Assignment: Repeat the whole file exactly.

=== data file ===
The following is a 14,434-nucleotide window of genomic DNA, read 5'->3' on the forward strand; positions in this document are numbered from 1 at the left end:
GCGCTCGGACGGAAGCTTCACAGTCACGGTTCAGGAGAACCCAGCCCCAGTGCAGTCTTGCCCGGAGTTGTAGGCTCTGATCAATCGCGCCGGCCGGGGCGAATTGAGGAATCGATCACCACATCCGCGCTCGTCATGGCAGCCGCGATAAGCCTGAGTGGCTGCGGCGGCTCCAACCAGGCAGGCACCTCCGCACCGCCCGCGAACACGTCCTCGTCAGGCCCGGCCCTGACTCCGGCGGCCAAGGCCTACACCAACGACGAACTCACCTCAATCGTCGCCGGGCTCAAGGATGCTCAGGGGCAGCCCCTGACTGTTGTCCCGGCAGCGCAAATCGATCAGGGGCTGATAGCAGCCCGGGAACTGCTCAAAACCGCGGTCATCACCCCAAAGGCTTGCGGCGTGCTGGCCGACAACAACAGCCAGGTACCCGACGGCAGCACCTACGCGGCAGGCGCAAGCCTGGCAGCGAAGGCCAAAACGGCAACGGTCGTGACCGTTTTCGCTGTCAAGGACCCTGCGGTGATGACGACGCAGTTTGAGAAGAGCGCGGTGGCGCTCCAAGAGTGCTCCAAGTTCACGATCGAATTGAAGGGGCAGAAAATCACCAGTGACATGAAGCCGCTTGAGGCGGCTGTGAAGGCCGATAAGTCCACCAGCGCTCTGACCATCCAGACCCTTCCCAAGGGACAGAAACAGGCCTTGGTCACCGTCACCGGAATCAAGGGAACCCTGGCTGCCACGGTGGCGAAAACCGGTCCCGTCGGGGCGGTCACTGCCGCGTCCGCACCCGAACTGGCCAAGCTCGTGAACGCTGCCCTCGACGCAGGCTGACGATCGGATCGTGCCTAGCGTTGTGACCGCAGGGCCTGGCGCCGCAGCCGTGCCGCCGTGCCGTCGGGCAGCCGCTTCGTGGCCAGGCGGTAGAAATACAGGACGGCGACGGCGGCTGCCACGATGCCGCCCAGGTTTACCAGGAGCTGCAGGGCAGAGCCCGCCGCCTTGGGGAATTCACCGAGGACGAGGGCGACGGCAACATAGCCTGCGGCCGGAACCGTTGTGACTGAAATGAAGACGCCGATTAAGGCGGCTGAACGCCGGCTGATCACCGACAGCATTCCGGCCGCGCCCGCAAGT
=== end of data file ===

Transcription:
The following is a 14,434-nucleotide window of genomic DNA, read 5'->3' on the forward strand; positions in this document are numbered from 1 at the left end:
GCGCTCGGACGGAAGCTTCACAGTCACGGTTCAGGAGAACCCAGCCCCAGTGCAGTCTTGCCCGGAGTTGTAGGCTCTGATCAATCGCGCCGGCCGGGGCGAATTGAGGAATCGATCACCACATCCGCGCTCGTCATGGCAGCCGCGATAAGCCTGAGTGGCTGCGGCGGCTCCAACCAGGCAGGCACCTCCGCACCGCCCGCGAACACGTCCTCGTCAGGCCCGGCCCTGACTCCGGCGGCCAAGGCCTACACCAACGACGAACTCACCTCAATCGTCGCCGGGCTCAAGGATGCTCAGGGGCAGCCCCTGACTGTTGTCCCGGCAGCGCAAATCGATCAGGGGCTGATAGCAGCCCGGGAACTGCTCAAAACCGCGGTCATCACCCCAAAGGCTTGCGGCGTGCTGGCCGACAACAACAGCCAGGTACCCGACGGCAGCACCTACGCGGCAGGCGCAAGCCTGGCAGCGAAGGCCAAAACGGCAACGGTCGTGACCGTTTTCGCTGTCAAGGACCCTGCGGTGATGACGACGCAGTTTGAGAAGAGCGCGGTGGCGCTCCAAGAGTGCTCCAAGTTCACGATCGAATTGAAGGGGCAGAAAATCACCAGTGACATGAAGCCGCTTGAGGCGGCTGTGAAGGCCGATAAGTCCACCAGCGCTCTGACCATCCAGACCCTTCCCAAGGGACAGAAACAGGCCTTGGTCACCGTCACCGGAATCAAGGGAACCCTGGCTGCCACGGTGGCGAAAACCGGTCCCGTCGGGGCGGTCACTGCCGCGTCCGCACCCGAACTGGCCAAGCTCGTGAACGCTGCCCTCGACGCAGGCTGACGATCGGATCGTGCCTAGCGTTGTGACCGCAGGGCCTGGCGCCGCAGCCGTGCCGCCGTGCCGTCGGGCAGCCGCTTCGTGGCCAGGCGGTAGAAATACAGGACGGCGACGGCGGCTGCCACGATGCCGCCCAGGTTTACCAGGAGCTGCAGGGCAGAGCCCGCCGCCTTGGGGAATTCACCGAGGACGAGGGCGACGGCAACATAGCCTGCGGCCGGAACCGTTGTGACTGAAATGAAGACGCCGATTAAGGCGGCTGAACGCCGGCTGATCACCGACAGCATTCCGGCCGCGCCCGCAAGT